That his Majesty having by his 43rd Instruction to the Governor of South Carolina directed that several Townships amounting to 1,600,000 Acres & upwards in the Province of South Carolina, should be wholly

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set apart for the reception of Foreign Protestants & others inclined to settle on the back parts of said Colony, and that they should be Intituled to an Exemption of Quit Rents for Ten Years from the date of their respective Settlements. Murray Crymble, Js. Huey, and several other Persons Associates with them did by their Petition to His Majty humbly pray that several Tracts of Land, amounting to 1,200,000 Acres might be set apart for the reception of Foreign Protestants and others, upon the heads of Pedee, Cape Fear and Nues Rivers in North Carolina, and that if his Majesty would be graciously pleased to permit them to have Grants of the said Lands with an Exemption of Quit Rents for Ten Years from the Date of their Respective Grants, that the said Petitioners would in consideration thereof not only pay the Legal Fees for surveying the said Lands and passing the Grants, but also settle thereon at their own Charge six Thousand white Persons within the space of Ten years from the date of their Grants, or that on failure thereof such Proportions of the Lands as were not so settled should revert to the Crown.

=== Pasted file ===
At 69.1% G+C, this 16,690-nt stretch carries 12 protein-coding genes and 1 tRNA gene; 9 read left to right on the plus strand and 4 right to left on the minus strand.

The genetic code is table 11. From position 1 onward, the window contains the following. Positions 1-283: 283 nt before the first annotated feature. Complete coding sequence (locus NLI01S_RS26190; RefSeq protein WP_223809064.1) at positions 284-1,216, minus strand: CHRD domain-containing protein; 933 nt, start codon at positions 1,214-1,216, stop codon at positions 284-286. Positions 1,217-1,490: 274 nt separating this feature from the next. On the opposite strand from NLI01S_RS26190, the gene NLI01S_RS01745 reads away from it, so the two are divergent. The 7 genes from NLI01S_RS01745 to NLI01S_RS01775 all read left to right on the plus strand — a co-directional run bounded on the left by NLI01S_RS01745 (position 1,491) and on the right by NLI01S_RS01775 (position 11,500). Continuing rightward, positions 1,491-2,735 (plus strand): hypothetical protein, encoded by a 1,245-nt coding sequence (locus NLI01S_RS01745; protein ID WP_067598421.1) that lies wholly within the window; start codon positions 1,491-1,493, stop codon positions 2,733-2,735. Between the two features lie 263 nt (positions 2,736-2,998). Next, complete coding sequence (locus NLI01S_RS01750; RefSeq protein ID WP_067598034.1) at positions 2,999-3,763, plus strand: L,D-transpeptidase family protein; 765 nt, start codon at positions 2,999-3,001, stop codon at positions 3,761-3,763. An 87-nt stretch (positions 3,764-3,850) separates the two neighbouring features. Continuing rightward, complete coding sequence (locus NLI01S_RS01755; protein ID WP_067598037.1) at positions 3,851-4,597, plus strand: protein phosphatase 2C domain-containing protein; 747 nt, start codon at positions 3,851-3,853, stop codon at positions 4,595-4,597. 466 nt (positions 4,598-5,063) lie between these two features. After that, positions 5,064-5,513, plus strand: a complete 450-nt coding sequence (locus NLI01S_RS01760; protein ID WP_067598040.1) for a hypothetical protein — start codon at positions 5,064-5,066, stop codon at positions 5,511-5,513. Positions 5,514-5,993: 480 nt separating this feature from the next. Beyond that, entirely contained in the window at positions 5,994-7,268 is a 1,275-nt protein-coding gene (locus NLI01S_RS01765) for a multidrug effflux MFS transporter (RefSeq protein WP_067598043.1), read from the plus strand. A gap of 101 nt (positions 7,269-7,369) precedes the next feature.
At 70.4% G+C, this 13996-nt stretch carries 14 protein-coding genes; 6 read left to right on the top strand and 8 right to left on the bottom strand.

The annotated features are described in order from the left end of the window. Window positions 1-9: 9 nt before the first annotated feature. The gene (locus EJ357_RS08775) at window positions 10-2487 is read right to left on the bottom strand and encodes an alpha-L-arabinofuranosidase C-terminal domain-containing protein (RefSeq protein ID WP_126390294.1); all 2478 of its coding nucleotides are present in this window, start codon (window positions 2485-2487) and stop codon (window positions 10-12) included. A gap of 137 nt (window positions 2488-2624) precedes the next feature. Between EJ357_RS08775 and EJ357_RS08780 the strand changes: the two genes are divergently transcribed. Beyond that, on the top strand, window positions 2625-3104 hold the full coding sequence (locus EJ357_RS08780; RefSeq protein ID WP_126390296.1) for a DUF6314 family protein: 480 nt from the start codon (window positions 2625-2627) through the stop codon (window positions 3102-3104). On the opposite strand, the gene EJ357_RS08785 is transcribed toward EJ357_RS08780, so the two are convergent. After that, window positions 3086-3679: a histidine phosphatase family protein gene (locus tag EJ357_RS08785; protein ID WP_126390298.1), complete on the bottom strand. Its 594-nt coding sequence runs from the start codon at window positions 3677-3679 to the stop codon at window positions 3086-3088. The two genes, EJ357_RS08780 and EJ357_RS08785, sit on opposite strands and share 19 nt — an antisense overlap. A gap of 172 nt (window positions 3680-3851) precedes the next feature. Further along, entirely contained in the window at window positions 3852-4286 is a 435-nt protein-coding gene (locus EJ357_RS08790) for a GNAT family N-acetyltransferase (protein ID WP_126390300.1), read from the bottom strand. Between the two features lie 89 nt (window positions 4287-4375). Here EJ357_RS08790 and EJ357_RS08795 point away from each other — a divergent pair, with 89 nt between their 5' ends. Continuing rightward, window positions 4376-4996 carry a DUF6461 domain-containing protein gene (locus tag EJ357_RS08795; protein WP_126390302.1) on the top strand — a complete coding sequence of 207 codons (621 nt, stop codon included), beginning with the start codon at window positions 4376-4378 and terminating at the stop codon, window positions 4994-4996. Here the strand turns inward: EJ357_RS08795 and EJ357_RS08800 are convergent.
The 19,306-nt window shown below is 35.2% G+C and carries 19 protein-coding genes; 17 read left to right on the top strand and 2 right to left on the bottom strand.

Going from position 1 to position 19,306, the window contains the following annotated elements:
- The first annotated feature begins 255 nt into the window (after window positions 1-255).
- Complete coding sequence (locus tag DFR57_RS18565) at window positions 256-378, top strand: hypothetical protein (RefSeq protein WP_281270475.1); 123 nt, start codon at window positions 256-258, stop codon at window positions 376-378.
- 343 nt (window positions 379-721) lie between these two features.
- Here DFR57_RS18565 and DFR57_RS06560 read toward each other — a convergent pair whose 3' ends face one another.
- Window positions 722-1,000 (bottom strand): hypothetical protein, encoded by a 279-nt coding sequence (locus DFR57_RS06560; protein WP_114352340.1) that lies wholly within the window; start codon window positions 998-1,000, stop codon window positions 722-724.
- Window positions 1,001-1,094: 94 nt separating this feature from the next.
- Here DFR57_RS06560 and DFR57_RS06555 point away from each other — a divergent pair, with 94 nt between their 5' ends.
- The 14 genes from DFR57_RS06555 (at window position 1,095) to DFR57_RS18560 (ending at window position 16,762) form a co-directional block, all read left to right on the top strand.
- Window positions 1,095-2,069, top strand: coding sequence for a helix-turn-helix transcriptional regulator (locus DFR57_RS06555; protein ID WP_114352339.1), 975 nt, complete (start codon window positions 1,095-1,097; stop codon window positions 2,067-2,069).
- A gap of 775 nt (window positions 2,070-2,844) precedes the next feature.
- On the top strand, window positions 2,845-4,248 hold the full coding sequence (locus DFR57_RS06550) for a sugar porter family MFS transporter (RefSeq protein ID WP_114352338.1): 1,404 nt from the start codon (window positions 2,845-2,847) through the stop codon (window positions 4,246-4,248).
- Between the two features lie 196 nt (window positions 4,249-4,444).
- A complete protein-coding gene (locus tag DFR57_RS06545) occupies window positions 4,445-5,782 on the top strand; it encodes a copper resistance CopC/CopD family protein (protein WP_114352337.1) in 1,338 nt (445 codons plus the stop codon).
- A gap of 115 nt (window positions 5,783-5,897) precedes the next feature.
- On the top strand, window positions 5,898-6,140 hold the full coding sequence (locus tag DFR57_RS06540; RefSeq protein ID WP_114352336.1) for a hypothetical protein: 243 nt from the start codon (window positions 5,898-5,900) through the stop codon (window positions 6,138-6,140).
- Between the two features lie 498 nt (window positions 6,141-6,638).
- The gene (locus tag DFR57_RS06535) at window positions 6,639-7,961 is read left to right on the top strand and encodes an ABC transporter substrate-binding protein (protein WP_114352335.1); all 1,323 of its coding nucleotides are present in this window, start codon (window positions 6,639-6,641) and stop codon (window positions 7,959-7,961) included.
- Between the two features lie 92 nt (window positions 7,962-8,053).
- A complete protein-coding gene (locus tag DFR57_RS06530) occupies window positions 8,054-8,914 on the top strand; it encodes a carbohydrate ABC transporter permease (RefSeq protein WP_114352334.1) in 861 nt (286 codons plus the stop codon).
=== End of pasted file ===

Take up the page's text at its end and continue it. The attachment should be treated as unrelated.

That His Majesty being graciously pleased to grant the request of the said Petitioners, ordered surveys to be made out, and Grants to be issued Accordingly.

That when His Majesty's order in Council was transmitted to the said Governor he made an Agreement with the Surveyor General, that one half of his Fees should be paid into the hands of Captain Samuel Woodard, upon which the Surveyor went and run the outlines of the survey & demanded the same Fees as if he had run out the inner Lines of the said survey, and set apart the respective Shares of the said Associates, And the Governor likewise insisted that if the Surveyors Demands were not satisfied, he would not issue the Grants, & further that the Grantees should pay the Governours and Secretarys Fees in the same proportion, as the poorer sort of people paid for small Tracts, which according to the Secretary's Calculation would amount to many Thousand Pounds Sterling.